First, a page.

FormulaNova
NSW, 8794 posts
15 Jun 2019 7:38AM
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Razzonater said..
The highlight of one trip was when they did a blast and I had never seen so much gold in the side of a hill,,,straight after the blast some locals 20-30 of them cut the fence like a military operation and got through the fence with hessian bags and filled them up with rocks ( full of gold) the security man also a local gave them about 5 minutes and than unloaded his automatic into the air.... it was like the times up brothers warning.....



They showed this sort of thing on Parker's Trail where huge numbers of locals have flocked to the gold mines and live around the perimeter fence. They climb over and raid it for rocks, or anything, to make a living.

I was wondering about why they seemed quite willing to do it if they risked getting shot, but your explanation makes sense. Why would you shoot one of your own people when the rich gold mine can afford it?

I would hope that some of the money from these sorts of mines gets back to the people, but I think in a lot of developing countries the politicians get rich but not the rest of the population.


As a general question, do you think the tribal conflicts everywhere would allow PNG to develop or is it always going to hold it back? It seems like a place that has promise for agriculture, at least at first glance, but there doesn't seem to be fields everywhere.

Gdog6
38 posts
15 Jun 2019 8:38AM
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FormulaNova said..

Gdog6 said..
Thanks for that Formula Nova, I lived and worked in the highlands in the early eighties, and yes it's hard to believe how isolated and remote it was at that stage. We had our two children with us ( 5 and 3 at the time ) and places we went, people had never seen western children before. Our kids used to get annoyed at all the people staring at them and touching them. We had a fantastic time up there and loved every minute of it.



Was there any animosity towards you? It sounds like it would better in the countryside than it would be in the city/cities.


Things have changed since we were there. But no, no animosity toward us.
yes ,things were worse in the coastal towns,cities in our time there. The bad guys had guns in the coastal areas, but were still fighting with bows and arrows and axes in the highlands.
We got on well with the locals, have stayed with them out in their grass huts in their villages. Were told we were the first white people to ever stay in the village. Also went to plenty of big pig kill- feasts, in the villages.
We drove through a tribal fight one day, arrows flying over the track, when they saw us coming they all stopped and waived us through.
We still have fond memories of our time up there, it was a great place, and a wonderful experience.

Crusoe
QLD, 875 posts
15 Jun 2019 9:04PM
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Did over 16 years in the highlands, I wouldn't take my dog there, let alone my family. Most of the PNG people are nice enough but the crime is high. Saving face is more important than life. They are brought up from an early age learning which villages are owed payback. They have no respect for the police and only understand violence as a way of punishment. They will proudly tell you how they lied to get a job or anything they want. There is no social disgrace in lying or being caught out lying. I remember (will never forget) talking a guy out of killing his landlord. After doing the deed, he would have just went back to his village and would be safe. But the village people where the landlord came from, would most likely killed one of my other employees. Another time one of my local apprentices was begging me to get him into workers camp (for his own safety) because he was involved in a dispute where 5 guys were killed in a argument over a dart game.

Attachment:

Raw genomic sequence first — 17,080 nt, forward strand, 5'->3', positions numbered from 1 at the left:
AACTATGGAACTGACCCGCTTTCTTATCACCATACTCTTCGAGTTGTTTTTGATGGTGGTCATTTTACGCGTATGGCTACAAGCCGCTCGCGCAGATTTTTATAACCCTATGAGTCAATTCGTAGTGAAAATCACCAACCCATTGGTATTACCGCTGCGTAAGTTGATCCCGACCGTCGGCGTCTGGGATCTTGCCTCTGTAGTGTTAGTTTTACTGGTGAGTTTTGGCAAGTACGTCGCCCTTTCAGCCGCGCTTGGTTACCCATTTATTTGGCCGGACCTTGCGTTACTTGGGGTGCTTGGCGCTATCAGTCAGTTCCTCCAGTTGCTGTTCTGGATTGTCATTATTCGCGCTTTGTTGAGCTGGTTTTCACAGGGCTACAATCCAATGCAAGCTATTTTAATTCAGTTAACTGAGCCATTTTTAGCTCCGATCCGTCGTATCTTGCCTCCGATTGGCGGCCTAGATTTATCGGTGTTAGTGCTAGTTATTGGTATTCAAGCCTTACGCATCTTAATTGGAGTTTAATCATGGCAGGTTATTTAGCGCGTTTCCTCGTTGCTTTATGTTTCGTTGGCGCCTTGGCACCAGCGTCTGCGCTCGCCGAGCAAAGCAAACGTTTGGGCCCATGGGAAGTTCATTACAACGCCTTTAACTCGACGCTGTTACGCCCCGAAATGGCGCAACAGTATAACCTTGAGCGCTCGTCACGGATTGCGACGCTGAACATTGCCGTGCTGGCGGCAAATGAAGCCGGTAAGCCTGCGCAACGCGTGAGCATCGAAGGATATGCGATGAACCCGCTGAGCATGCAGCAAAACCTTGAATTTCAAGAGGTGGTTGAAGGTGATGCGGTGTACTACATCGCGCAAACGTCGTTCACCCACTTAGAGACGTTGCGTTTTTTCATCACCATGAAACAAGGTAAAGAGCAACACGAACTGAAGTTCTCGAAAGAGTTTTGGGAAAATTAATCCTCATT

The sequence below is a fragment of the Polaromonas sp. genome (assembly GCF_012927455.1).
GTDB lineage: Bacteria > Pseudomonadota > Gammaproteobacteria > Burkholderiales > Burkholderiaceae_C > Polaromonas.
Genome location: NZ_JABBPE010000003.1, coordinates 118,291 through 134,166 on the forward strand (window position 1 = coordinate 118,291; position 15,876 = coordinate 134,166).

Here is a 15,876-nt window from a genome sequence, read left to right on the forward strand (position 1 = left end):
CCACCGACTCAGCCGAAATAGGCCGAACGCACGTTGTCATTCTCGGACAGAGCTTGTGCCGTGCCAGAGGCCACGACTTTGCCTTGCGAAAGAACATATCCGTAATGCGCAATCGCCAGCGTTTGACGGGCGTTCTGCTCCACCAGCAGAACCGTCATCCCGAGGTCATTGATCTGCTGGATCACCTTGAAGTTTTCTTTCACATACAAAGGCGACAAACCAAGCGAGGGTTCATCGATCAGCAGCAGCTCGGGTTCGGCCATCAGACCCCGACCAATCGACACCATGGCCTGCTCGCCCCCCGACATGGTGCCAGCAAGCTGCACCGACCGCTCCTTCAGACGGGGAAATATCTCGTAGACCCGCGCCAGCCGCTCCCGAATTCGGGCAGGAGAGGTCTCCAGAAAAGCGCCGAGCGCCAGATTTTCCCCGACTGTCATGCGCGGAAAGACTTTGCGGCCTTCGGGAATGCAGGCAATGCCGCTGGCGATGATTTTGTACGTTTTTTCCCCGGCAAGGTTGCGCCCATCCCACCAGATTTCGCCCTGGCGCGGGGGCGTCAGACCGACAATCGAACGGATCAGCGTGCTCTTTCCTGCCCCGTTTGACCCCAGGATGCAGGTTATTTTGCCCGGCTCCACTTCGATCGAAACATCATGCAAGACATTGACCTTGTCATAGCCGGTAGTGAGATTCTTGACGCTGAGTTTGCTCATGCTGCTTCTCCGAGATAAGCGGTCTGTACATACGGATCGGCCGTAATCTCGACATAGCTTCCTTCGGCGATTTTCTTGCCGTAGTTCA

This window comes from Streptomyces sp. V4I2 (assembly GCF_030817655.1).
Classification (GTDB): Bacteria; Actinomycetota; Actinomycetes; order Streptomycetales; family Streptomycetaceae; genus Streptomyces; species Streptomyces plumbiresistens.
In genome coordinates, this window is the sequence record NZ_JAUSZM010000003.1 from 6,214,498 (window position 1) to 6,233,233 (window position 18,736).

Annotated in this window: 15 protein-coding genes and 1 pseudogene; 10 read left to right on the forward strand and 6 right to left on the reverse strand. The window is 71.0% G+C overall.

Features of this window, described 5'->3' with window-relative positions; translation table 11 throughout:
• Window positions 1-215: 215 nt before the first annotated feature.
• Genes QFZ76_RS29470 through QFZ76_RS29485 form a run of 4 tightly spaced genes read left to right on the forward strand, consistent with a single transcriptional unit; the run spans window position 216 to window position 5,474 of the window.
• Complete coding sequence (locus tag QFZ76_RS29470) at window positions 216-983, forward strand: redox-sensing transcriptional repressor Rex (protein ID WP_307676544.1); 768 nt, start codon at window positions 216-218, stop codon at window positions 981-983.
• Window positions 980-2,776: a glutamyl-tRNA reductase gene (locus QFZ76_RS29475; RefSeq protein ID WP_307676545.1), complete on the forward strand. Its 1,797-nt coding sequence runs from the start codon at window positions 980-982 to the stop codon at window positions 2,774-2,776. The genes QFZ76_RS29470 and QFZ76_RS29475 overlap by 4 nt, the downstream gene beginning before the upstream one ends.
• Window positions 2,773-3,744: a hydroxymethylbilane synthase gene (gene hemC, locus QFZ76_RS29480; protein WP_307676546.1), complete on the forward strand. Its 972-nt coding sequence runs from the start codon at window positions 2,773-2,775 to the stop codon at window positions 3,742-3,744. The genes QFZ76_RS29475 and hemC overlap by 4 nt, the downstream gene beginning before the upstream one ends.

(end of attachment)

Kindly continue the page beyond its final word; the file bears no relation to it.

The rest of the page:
It's a beautiful country and the tourism potential for hiking and cultural learning would be big. But way to dangerous to wander around unprotected. They were amazed when I told them we do not have fences, guard dogs and security around our homes in Australia. I originally thought back in 92, when I first started working there, that things might improve, buy they just got worse till when I finally left in 2013

FormulaNova
NSW, 8794 posts
16 Jun 2019 9:06AM
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Crusoe said..
Did over 16 years in the highlands, I wouldn't take my dog there, let alone my family. Most of the PNG people are nice enough but the crime is high. Saving face is more important than life. They are brought up from an early age learning which villages are owed payback. They have no respect for the police and only understand violence as a way of punishment.


I wonder if this is just the result of a fertile country existing with a huge population in close contact with each other?

If the climate is agreeable, and food is easy to obtain, I guess the population expands to fill the available land. With huge numbers living close together, it looks like war has become the way to resolve any disputes.

From what I have read it sounds like tribes there are locked to ownership of the land and probably the cause of disputes.

How could it change?

It seems like an interesting country, but change is probably a long long way away.

Buster fin
WA, 1902 posts
16 Jun 2019 7:38AM
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@ Crusoe
no disrespect, but I can name a dozen suburbs of Perth where spot lights, high fences and guard dogs are employed in an attempt to secure families from their feral neighbours.



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Forums > General Discussion   Shooting the breeze...


"Parker's Trail - PNG" started by FormulaNova